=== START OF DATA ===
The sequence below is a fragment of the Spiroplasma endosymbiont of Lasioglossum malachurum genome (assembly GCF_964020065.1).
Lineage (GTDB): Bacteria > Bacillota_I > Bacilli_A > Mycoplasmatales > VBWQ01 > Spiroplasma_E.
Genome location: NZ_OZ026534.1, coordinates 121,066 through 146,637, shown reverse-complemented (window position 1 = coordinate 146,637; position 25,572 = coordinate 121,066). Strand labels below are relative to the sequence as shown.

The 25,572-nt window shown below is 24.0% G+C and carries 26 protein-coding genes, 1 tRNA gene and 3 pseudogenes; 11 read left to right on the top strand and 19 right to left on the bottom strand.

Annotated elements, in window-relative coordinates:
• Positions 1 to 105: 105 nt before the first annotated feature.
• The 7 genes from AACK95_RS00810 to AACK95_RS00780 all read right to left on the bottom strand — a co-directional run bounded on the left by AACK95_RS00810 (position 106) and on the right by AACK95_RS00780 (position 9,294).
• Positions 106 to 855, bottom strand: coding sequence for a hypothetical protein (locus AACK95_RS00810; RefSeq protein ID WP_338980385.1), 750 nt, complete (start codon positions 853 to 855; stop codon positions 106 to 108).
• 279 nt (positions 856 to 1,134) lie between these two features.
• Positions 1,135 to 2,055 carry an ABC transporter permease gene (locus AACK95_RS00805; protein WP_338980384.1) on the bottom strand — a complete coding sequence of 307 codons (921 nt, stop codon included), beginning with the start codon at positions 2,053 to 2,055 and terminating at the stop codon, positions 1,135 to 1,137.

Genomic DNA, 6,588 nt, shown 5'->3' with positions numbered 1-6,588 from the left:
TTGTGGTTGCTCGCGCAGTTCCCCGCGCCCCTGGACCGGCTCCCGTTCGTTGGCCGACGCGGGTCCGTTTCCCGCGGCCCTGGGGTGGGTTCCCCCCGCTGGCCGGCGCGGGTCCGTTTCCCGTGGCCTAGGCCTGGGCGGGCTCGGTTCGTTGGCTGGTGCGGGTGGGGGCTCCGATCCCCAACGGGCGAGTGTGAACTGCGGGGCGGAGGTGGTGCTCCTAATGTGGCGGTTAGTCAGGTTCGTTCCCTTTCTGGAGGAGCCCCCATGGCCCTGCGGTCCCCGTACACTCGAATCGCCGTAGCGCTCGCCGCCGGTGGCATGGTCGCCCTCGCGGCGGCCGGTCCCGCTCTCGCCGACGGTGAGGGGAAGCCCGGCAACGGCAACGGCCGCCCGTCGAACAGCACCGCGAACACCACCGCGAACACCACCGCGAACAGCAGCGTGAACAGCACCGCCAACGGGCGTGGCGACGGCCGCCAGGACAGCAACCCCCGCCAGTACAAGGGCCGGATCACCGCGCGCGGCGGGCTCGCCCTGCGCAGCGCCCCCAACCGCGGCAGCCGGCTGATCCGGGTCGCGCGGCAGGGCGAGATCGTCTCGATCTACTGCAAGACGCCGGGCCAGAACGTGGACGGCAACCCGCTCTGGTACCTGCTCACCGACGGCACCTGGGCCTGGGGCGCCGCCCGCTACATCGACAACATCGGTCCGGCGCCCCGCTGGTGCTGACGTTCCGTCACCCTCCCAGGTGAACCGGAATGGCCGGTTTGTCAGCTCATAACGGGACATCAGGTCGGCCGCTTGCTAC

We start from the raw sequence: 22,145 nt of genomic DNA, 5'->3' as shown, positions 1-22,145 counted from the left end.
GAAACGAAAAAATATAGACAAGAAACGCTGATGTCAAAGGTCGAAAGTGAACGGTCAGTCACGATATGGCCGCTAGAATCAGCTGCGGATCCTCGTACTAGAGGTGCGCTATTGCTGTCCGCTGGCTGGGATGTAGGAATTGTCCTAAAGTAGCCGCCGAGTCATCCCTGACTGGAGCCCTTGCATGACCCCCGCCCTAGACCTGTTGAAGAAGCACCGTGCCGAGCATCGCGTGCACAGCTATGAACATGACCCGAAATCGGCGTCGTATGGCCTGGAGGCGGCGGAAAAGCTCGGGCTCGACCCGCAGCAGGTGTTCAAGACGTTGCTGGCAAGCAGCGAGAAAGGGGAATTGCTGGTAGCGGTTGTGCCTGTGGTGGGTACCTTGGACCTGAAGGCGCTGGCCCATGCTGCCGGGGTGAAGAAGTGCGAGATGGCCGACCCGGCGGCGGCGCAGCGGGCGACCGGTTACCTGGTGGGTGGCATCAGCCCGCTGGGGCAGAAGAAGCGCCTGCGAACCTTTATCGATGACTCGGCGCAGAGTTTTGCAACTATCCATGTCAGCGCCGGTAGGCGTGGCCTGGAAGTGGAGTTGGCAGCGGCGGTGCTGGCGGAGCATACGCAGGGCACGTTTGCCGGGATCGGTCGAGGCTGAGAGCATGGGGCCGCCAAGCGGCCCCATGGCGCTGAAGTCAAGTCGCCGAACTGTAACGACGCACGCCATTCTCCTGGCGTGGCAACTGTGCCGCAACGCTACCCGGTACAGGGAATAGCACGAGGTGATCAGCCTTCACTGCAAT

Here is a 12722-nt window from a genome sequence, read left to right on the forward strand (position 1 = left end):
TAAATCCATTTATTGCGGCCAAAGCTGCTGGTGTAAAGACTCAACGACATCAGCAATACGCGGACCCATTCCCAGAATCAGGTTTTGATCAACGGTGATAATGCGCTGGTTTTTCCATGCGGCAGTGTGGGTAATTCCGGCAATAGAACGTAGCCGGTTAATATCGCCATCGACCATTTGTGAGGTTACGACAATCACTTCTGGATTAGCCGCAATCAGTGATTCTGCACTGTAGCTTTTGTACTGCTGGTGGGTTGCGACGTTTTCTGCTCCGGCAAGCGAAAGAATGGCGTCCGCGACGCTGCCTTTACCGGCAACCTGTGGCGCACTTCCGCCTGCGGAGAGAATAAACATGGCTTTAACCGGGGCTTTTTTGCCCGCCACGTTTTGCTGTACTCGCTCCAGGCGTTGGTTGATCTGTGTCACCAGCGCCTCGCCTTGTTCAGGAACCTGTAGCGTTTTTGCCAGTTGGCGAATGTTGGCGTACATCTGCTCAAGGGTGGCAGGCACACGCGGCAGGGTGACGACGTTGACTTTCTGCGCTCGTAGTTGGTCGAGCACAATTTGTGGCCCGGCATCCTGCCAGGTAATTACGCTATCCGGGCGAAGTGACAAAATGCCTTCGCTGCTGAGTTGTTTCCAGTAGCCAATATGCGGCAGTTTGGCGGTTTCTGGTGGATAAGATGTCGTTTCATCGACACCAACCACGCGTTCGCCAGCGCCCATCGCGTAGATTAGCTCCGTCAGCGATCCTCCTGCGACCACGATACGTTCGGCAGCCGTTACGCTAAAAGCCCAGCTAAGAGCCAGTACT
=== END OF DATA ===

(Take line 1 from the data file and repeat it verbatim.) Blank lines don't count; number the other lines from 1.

The sequence below is a fragment of the Spiroplasma endosymbiont of Lasioglossum malachurum genome (assembly GCF_964020065.1).